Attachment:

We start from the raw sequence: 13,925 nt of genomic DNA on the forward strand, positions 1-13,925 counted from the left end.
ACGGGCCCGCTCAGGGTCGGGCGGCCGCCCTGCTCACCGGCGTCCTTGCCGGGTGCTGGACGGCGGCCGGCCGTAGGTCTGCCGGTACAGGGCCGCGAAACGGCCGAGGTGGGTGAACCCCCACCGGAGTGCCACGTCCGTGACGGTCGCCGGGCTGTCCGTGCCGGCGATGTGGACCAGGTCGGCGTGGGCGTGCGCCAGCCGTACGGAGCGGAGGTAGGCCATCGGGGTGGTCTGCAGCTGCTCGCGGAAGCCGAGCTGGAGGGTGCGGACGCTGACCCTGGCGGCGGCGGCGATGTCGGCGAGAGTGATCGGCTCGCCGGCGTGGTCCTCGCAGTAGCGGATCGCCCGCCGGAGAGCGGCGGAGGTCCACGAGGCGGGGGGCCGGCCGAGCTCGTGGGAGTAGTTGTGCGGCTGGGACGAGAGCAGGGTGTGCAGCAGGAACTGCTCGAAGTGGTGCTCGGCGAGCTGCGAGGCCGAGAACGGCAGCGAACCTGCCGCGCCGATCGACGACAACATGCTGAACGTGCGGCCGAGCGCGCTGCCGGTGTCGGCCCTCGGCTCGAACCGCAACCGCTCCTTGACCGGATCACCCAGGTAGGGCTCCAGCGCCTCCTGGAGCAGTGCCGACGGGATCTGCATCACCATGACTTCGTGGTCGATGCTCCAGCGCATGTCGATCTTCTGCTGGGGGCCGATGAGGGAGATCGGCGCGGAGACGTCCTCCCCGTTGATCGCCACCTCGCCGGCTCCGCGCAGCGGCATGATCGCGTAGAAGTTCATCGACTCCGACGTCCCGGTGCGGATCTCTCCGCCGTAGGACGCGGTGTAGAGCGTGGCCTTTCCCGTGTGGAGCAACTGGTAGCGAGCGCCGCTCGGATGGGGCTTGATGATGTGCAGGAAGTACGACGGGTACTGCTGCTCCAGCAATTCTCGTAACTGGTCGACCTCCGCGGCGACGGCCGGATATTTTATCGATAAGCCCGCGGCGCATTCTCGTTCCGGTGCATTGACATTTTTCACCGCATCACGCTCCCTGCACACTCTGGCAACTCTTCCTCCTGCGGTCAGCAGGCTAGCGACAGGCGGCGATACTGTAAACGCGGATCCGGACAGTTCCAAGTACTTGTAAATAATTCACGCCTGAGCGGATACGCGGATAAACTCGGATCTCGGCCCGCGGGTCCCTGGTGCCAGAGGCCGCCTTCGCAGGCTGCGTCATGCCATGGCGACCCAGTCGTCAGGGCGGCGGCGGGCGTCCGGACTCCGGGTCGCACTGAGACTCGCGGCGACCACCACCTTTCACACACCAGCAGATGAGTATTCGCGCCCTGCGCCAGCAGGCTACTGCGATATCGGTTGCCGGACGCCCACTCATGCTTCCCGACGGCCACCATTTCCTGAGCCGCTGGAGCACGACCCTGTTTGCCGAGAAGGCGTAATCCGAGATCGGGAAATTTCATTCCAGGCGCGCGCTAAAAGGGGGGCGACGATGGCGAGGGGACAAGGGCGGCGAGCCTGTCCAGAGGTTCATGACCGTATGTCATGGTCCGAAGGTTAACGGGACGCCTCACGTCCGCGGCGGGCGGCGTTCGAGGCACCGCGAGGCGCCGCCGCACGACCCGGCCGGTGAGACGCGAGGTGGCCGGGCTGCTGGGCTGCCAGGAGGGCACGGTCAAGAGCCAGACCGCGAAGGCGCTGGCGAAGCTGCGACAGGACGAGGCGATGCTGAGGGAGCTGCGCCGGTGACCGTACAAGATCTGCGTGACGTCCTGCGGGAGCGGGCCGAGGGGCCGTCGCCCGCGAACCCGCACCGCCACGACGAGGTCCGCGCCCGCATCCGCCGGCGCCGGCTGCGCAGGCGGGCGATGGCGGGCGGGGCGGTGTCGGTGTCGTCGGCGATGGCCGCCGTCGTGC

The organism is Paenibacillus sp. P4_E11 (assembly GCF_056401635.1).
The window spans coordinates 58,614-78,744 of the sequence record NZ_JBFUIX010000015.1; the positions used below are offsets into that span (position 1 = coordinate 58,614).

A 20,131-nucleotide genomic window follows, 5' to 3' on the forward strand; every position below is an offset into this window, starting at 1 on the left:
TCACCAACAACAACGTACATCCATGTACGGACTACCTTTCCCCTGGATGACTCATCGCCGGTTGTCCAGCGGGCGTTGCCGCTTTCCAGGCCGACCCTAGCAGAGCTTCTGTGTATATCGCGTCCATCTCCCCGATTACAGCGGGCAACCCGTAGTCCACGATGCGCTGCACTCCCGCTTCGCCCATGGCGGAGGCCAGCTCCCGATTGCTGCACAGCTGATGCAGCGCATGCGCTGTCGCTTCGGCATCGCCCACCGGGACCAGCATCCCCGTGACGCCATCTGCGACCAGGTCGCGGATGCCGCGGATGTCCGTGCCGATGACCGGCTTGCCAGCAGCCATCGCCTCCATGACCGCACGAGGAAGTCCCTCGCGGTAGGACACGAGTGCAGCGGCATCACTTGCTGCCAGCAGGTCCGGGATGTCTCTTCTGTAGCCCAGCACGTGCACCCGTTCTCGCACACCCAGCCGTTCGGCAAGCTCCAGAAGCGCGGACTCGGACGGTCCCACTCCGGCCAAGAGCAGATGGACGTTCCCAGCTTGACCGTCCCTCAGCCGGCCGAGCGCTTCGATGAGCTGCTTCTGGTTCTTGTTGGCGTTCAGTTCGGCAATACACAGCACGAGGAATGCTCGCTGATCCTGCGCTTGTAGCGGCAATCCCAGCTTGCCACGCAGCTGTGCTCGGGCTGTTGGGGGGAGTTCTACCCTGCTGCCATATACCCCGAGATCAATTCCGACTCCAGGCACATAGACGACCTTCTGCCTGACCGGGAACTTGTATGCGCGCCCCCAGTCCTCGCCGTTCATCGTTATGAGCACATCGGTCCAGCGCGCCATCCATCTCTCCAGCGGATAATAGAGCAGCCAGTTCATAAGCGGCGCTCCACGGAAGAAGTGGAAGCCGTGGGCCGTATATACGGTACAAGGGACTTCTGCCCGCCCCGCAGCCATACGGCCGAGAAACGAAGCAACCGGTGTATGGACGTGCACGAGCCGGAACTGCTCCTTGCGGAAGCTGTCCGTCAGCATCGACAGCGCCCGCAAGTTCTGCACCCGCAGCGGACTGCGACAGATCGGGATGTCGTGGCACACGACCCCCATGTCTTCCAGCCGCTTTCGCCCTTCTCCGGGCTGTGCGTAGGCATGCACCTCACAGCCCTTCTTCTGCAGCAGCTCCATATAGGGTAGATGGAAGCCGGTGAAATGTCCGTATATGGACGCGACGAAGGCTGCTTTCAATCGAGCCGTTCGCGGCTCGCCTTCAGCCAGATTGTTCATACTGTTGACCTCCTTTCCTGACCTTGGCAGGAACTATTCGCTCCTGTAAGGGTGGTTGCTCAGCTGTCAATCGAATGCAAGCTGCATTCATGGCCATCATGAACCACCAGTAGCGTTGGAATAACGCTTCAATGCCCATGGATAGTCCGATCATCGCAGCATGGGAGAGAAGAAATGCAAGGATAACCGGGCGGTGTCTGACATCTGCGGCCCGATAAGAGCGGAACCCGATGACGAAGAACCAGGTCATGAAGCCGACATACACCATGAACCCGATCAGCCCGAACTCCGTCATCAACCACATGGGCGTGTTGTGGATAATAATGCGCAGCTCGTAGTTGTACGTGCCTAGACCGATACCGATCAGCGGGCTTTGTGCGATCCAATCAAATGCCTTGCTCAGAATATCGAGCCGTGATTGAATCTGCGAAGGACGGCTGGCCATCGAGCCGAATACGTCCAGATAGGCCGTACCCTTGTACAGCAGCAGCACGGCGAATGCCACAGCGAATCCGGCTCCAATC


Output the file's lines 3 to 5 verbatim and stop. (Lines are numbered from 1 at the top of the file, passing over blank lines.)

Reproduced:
The organism is Paenibacillus sp. P4_E11 (assembly GCF_056401635.1).
The window spans coordinates 58,614-78,744 of the sequence record NZ_JBFUIX010000015.1; the positions used below are offsets into that span (position 1 = coordinate 58,614).

A 20,131-nucleotide genomic window follows, 5' to 3' on the forward strand; every position below is an offset into this window, starting at 1 on the left: